Monday, June 16, 2008

Paying attention to soil health

Marketwire: "Two prominent scientists are sounding the alarm that we are in a 'defining moment' to reduce carbon dioxide emissions into the atmosphere to combat global warming, and I couldn't agree with them more," says Peter Holter, executive director of the Albuquerque, New Mexico-based environmental non-profit, Holistic Management International (HMI), which works with stewards of large land holdings on four continents to restore land to health, productivity and profitability. "In order to reduce CO2 emissions, it's critical that we pay very close attention to soil health," he added.

Holter was responding to recent statements by NASA climate scientist Jim Hansen and several colleagues in Science magazine, and by Indian scientist and economist Rajendra Pachauri, about the need for immediate action to combat climate change. Hansen and his colleagues wrote, "...if humanity wishes to preserve a planet similar to the one on which civilization developed and to which life on Earth is adapted, CO2 must be reduced from its present 385 ppm (parts per million) to, at most, 350 ppm."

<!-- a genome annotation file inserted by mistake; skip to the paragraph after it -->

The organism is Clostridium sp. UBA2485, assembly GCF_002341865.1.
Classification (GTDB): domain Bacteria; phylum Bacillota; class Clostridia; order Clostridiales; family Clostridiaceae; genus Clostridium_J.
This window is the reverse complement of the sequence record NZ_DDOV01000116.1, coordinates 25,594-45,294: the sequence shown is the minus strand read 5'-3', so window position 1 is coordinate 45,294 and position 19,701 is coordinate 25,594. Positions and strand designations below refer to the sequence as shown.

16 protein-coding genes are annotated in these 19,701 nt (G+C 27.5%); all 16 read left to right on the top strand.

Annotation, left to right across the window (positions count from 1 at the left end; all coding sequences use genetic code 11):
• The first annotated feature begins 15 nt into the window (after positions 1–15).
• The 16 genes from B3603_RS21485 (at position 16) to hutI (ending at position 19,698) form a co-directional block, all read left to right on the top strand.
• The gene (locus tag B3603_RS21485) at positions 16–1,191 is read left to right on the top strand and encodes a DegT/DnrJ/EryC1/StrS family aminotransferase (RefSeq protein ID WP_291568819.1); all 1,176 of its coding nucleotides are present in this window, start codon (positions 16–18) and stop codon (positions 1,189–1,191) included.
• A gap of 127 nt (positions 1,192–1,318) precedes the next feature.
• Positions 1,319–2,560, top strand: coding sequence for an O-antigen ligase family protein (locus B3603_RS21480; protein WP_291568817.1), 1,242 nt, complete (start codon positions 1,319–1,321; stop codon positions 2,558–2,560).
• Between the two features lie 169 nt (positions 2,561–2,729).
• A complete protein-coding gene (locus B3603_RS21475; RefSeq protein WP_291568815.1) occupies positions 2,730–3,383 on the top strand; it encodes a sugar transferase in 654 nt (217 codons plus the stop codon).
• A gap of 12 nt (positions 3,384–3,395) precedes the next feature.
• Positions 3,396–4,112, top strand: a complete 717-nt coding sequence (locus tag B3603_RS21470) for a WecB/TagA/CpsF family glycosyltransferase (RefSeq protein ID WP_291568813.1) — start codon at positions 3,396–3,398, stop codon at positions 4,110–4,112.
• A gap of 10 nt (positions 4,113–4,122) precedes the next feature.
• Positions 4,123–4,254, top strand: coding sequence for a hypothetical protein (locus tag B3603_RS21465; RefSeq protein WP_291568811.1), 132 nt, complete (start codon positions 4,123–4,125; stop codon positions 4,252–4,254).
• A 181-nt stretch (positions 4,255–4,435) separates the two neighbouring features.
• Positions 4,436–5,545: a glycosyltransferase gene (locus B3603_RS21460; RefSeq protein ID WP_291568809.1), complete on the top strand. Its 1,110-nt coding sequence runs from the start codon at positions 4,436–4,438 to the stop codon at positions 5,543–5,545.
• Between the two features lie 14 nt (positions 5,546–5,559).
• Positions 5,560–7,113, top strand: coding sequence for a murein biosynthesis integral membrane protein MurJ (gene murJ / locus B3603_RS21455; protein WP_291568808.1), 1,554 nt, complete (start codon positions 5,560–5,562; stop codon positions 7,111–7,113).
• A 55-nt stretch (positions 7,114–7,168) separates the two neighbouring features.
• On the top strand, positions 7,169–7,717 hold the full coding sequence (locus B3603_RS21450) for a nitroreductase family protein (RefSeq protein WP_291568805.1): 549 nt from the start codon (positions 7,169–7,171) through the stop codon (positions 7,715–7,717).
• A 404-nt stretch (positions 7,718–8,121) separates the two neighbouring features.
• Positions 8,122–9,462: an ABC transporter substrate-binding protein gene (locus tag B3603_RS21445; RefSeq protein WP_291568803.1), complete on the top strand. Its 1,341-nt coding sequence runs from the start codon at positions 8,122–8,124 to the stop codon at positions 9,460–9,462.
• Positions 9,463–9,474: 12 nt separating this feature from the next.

And Pachauri has pointed out that "If there's no action before 2012, that's too late. What we do in the next two to three years will determine our future. This is the defining moment."

"It's certainly a 'defining moment' for people in sub-Saharan Africa, where soil loss and desertification have led to widespread hunger and malnutrition; and the population can no longer be sustained," Holter says. "And it's certainly a defining moment for New Mexico's Rio Puerco, which in the 1880s had grass as high as a horse's belly. Today, it's desert. And there are numerous other examples that could be cited."

According to Holter, Holistic Management practitioners working on over 30 million acres worldwide "have given a lot of thought to desertification, global warming and climate change -- and we've realized that it's critical to get people to understand -- especially if they live in urban or suburban areas -- that it is our soils -- the dirt -- that provide everything it takes for us to survive. "Without healthy soil, we can't grow our food, nourish our livestock, conserve water and resist the effects of drought, erosion and climate change."…

Soil profile, US Department of Agriculture, Wikimedia Commons

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